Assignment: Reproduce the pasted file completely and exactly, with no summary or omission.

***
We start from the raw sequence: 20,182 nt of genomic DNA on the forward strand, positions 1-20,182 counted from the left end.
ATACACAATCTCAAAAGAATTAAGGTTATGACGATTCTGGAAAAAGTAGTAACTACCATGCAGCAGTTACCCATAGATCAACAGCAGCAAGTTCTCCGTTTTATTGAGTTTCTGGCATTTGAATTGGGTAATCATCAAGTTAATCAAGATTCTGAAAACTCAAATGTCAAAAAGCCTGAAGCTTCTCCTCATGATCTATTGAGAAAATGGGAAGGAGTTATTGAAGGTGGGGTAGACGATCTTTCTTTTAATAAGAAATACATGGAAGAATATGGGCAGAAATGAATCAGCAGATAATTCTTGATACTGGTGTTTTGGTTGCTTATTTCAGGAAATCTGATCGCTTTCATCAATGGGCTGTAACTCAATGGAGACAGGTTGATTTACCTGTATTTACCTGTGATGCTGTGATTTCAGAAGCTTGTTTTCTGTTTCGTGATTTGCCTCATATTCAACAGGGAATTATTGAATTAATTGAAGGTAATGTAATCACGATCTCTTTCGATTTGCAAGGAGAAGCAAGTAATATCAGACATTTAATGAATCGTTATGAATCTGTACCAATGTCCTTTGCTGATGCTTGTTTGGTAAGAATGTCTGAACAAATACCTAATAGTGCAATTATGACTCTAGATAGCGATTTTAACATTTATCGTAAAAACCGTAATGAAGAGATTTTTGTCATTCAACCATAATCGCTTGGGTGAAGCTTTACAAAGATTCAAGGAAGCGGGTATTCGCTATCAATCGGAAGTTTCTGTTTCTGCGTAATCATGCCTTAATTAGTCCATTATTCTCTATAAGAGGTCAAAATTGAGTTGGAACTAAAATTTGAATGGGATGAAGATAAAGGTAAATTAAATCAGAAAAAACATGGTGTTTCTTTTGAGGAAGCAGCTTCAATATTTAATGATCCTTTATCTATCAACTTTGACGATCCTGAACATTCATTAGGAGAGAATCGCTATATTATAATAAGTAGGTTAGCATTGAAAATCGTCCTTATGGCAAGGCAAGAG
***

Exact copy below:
We start from the raw sequence: 20,182 nt of genomic DNA on the forward strand, positions 1-20,182 counted from the left end.
ATACACAATCTCAAAAGAATTAAGGTTATGACGATTCTGGAAAAAGTAGTAACTACCATGCAGCAGTTACCCATAGATCAACAGCAGCAAGTTCTCCGTTTTATTGAGTTTCTGGCATTTGAATTGGGTAATCATCAAGTTAATCAAGATTCTGAAAACTCAAATGTCAAAAAGCCTGAAGCTTCTCCTCATGATCTATTGAGAAAATGGGAAGGAGTTATTGAAGGTGGGGTAGACGATCTTTCTTTTAATAAGAAATACATGGAAGAATATGGGCAGAAATGAATCAGCAGATAATTCTTGATACTGGTGTTTTGGTTGCTTATTTCAGGAAATCTGATCGCTTTCATCAATGGGCTGTAACTCAATGGAGACAGGTTGATTTACCTGTATTTACCTGTGATGCTGTGATTTCAGAAGCTTGTTTTCTGTTTCGTGATTTGCCTCATATTCAACAGGGAATTATTGAATTAATTGAAGGTAATGTAATCACGATCTCTTTCGATTTGCAAGGAGAAGCAAGTAATATCAGACATTTAATGAATCGTTATGAATCTGTACCAATGTCCTTTGCTGATGCTTGTTTGGTAAGAATGTCTGAACAAATACCTAATAGTGCAATTATGACTCTAGATAGCGATTTTAACATTTATCGTAAAAACCGTAATGAAGAGATTTTTGTCATTCAACCATAATCGCTTGGGTGAAGCTTTACAAAGATTCAAGGAAGCGGGTATTCGCTATCAATCGGAAGTTTCTGTTTCTGCGTAATCATGCCTTAATTAGTCCATTATTCTCTATAAGAGGTCAAAATTGAGTTGGAACTAAAATTTGAATGGGATGAAGATAAAGGTAAATTAAATCAGAAAAAACATGGTGTTTCTTTTGAGGAAGCAGCTTCAATATTTAATGATCCTTTATCTATCAACTTTGACGATCCTGAACATTCATTAGGAGAGAATCGCTATATTATAATAAGTAGGTTAGCATTGAAAATCGTCCTTATGGCAAGGCAAGAG